photo courtesy of @flashbacksrecycledfashions on Instagram

Support Your Community

Flashbacks has been a Gainesville staple since 1986, when former gator Steve Nichtberger used his finance degree to open up Flashbacks Recycled Fashions Inc. because he wanted to create a spot where people could enjoy themselves while shopping and build lifelong relationships with fellow customers. Most of the profits that Flashbacks makes gets recycled back into the Gainesville community, unlike larger thrift stores where you aren’t able to know exactly where your money is going. All of our supply comes from the community, so we are always supporting other local establishments in order to give back.  Many chain stores, on the other hand, have the tendency to get their goods from corporate, and are often not as personally invested in buying local. By supporting us, you’re also supporting your favorite coffee shops, pizza restaurants and nightclubs at the same time.

photo courtesy of google street view

Before you decide to shop at department stores or thrift store chains, consider that thrifting locally is better for your community, is more sustainable, and the best way to find something unique that will impress all of your friends. At Flashbacks Recycled Fashions, you know that you are always going to find something that perfectly defines your style without a hefty price tag.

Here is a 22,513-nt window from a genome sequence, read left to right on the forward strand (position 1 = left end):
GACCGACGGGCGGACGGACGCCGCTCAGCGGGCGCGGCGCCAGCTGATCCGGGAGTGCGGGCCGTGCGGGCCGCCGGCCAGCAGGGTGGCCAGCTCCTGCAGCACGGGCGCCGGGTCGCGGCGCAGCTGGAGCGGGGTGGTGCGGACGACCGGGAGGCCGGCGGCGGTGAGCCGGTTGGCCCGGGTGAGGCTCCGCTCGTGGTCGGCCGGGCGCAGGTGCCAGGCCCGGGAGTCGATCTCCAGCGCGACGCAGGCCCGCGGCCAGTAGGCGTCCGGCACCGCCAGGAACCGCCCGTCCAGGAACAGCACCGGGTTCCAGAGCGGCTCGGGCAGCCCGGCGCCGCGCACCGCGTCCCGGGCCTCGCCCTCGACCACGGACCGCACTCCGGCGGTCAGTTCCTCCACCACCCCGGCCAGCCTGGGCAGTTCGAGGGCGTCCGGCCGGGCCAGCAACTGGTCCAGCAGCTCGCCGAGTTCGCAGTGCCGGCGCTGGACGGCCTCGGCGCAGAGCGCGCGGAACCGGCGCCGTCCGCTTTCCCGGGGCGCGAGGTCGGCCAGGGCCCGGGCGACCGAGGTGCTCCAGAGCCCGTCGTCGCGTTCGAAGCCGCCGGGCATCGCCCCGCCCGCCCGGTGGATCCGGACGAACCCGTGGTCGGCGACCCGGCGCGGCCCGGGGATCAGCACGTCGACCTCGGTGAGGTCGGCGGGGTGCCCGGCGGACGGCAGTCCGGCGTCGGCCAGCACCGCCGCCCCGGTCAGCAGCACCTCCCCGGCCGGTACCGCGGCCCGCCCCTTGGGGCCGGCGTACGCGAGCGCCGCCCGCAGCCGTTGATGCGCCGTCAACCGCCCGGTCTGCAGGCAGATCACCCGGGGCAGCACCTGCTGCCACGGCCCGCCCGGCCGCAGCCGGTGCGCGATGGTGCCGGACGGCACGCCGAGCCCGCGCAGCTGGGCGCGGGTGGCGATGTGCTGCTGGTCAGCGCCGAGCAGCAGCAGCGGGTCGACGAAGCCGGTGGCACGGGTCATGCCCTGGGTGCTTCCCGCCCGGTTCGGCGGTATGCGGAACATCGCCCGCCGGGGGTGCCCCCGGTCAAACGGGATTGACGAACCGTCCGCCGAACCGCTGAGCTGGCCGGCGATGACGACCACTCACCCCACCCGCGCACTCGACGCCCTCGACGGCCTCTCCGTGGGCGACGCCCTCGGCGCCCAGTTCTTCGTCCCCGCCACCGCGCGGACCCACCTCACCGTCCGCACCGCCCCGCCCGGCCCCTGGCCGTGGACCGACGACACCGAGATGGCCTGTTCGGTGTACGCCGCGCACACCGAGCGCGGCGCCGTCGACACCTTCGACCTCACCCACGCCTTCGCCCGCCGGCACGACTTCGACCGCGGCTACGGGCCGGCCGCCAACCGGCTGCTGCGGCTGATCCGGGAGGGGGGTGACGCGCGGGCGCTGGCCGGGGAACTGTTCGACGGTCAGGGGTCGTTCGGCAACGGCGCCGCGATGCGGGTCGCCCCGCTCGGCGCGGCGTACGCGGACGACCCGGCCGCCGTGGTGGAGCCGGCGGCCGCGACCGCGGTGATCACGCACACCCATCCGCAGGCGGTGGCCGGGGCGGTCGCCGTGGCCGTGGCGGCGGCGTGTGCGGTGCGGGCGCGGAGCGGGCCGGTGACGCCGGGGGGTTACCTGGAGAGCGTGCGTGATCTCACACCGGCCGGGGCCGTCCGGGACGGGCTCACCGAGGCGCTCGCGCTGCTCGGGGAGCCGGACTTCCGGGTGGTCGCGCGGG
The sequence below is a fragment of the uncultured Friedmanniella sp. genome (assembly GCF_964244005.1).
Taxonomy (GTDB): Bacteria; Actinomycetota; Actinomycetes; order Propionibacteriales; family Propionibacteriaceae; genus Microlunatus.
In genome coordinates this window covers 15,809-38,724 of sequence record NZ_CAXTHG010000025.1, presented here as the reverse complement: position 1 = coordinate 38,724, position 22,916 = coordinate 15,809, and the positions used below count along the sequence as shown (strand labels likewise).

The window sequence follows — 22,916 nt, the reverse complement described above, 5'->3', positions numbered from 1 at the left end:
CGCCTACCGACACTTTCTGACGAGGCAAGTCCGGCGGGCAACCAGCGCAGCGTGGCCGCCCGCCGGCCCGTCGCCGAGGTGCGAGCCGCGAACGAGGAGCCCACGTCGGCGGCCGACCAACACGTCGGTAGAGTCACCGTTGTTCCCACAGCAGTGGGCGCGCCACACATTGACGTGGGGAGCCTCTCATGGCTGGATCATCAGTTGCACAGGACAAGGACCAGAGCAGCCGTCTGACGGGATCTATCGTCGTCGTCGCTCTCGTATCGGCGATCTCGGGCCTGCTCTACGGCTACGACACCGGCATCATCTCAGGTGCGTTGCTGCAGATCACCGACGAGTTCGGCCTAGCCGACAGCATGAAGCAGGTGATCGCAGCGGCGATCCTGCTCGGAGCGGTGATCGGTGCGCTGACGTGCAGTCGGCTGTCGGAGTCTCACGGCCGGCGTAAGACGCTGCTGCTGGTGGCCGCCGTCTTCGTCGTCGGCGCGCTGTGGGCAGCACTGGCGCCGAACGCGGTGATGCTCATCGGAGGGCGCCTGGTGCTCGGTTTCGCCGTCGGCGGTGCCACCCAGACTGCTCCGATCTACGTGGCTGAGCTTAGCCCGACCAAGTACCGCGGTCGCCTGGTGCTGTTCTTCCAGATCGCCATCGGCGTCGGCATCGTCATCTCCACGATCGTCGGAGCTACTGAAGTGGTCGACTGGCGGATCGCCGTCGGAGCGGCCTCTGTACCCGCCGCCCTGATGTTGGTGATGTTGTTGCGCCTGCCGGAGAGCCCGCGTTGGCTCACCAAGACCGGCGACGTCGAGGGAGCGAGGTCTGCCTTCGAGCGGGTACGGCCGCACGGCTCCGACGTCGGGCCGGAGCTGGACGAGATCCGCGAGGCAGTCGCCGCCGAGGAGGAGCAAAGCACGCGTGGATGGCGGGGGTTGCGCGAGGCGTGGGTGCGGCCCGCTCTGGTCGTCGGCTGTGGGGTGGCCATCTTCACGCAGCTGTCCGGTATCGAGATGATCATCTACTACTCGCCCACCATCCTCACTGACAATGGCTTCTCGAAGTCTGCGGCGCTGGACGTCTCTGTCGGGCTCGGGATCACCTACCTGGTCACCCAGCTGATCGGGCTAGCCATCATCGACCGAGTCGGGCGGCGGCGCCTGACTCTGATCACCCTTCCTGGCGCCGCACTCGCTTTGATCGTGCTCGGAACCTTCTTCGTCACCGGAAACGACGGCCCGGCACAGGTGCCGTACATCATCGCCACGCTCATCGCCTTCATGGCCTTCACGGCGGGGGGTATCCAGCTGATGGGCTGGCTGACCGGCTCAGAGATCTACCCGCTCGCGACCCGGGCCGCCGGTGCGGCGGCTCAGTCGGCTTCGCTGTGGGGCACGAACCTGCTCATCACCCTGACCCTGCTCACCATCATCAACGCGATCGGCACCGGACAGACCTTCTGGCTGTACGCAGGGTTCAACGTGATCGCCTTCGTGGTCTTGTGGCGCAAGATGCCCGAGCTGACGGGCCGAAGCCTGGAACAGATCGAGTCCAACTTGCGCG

Marie Kondo Floods Thrift Stores with Unwanted Items

Photo courtesy of the herald-dispatch

The reality TV show on Netflix “Tidying Up with Marie Kondo” has taken the world by storm since it first aired in January 2019. This minimalist home improvement show has revolutionized the tidying up game, and all of a sudden everyone has begun cleaning out their homes of anything unwanted. In the show, Kondo stresses only keeping items that “spark joy”, which entails for a lot of stuff to be thrown out or donated.  Although this sounds great for the person cleaning out their home, it’s not so great from thrift store employees, who are suddenly being hit by a colossal wave of donations.